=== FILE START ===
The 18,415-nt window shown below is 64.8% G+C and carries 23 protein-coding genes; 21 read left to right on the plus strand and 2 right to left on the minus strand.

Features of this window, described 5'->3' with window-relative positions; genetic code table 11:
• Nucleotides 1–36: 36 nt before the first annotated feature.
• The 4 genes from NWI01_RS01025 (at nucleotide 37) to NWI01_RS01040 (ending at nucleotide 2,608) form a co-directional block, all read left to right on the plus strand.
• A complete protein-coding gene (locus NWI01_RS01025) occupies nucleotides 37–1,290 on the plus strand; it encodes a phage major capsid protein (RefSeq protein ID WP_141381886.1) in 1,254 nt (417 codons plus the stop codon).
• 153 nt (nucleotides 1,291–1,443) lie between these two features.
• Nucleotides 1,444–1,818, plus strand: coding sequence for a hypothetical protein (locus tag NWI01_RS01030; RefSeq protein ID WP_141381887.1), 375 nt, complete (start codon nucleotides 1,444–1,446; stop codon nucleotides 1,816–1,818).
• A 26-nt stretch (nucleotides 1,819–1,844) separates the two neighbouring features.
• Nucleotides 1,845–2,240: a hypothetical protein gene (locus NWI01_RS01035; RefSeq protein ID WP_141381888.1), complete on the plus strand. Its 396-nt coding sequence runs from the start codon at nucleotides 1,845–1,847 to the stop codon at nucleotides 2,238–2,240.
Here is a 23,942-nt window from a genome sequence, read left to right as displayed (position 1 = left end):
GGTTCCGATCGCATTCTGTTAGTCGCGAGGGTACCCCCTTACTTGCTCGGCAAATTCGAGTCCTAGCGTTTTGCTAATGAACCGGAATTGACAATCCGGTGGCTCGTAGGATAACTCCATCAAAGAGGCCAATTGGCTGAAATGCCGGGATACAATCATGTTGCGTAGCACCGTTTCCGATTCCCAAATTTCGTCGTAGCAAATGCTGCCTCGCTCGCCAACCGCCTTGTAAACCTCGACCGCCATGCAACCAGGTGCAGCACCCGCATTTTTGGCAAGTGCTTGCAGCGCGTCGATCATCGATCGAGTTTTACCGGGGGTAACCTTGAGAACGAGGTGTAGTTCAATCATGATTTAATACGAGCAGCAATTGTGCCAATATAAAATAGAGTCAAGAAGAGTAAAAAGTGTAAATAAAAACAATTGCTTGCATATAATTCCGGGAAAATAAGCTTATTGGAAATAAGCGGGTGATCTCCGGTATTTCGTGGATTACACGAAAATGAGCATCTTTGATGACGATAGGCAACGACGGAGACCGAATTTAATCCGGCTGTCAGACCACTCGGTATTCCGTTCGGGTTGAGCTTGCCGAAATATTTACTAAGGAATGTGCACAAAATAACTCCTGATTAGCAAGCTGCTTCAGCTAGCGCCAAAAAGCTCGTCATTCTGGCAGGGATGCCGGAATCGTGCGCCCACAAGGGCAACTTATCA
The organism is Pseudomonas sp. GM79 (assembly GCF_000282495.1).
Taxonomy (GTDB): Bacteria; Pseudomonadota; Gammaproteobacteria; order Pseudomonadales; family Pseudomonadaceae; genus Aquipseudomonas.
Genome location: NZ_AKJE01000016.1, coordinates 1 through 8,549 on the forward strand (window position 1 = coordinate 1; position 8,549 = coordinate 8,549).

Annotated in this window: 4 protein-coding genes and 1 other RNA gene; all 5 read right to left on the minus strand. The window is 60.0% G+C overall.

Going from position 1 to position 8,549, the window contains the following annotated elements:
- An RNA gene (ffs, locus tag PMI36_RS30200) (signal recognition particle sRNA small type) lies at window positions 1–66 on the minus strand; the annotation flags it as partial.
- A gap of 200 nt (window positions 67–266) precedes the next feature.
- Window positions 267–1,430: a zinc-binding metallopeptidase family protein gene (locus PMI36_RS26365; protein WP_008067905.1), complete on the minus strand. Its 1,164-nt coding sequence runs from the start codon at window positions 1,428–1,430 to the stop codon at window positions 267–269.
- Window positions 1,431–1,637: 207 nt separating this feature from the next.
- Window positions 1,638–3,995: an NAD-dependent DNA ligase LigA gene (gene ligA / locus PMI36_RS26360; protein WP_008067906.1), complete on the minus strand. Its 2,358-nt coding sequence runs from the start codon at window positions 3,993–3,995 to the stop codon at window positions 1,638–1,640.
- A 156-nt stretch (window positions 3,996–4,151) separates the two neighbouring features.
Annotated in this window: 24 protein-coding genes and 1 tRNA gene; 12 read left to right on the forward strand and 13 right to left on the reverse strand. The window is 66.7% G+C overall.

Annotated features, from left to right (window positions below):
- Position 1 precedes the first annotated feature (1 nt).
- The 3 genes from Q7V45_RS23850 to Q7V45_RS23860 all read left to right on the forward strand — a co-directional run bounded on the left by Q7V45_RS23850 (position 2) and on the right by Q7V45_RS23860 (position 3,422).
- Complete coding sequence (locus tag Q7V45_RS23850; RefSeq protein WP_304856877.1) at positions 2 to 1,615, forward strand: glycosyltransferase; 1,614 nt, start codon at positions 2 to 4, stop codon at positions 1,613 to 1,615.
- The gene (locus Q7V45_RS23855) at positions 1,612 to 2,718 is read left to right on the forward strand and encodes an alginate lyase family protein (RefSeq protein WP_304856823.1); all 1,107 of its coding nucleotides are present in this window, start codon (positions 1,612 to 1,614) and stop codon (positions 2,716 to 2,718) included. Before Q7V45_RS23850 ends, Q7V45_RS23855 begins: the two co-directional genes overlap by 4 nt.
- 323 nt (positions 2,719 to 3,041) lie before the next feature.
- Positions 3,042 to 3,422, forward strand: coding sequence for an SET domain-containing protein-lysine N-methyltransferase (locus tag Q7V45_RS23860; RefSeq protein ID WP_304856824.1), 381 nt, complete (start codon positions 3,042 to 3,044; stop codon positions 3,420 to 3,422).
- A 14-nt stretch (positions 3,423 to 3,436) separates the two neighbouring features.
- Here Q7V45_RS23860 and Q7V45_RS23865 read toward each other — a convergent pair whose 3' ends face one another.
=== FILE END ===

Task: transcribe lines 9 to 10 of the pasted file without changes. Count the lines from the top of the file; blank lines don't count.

• Nucleotides 1,845–2,240: a hypothetical protein gene (locus NWI01_RS01035; RefSeq protein ID WP_141381888.1), complete on the plus strand. Its 396-nt coding sequence runs from the start codon at nucleotides 1,845–1,847 to the stop codon at nucleotides 2,238–2,240.
Here is a 23,942-nt window from a genome sequence, read left to right as displayed (position 1 = left end):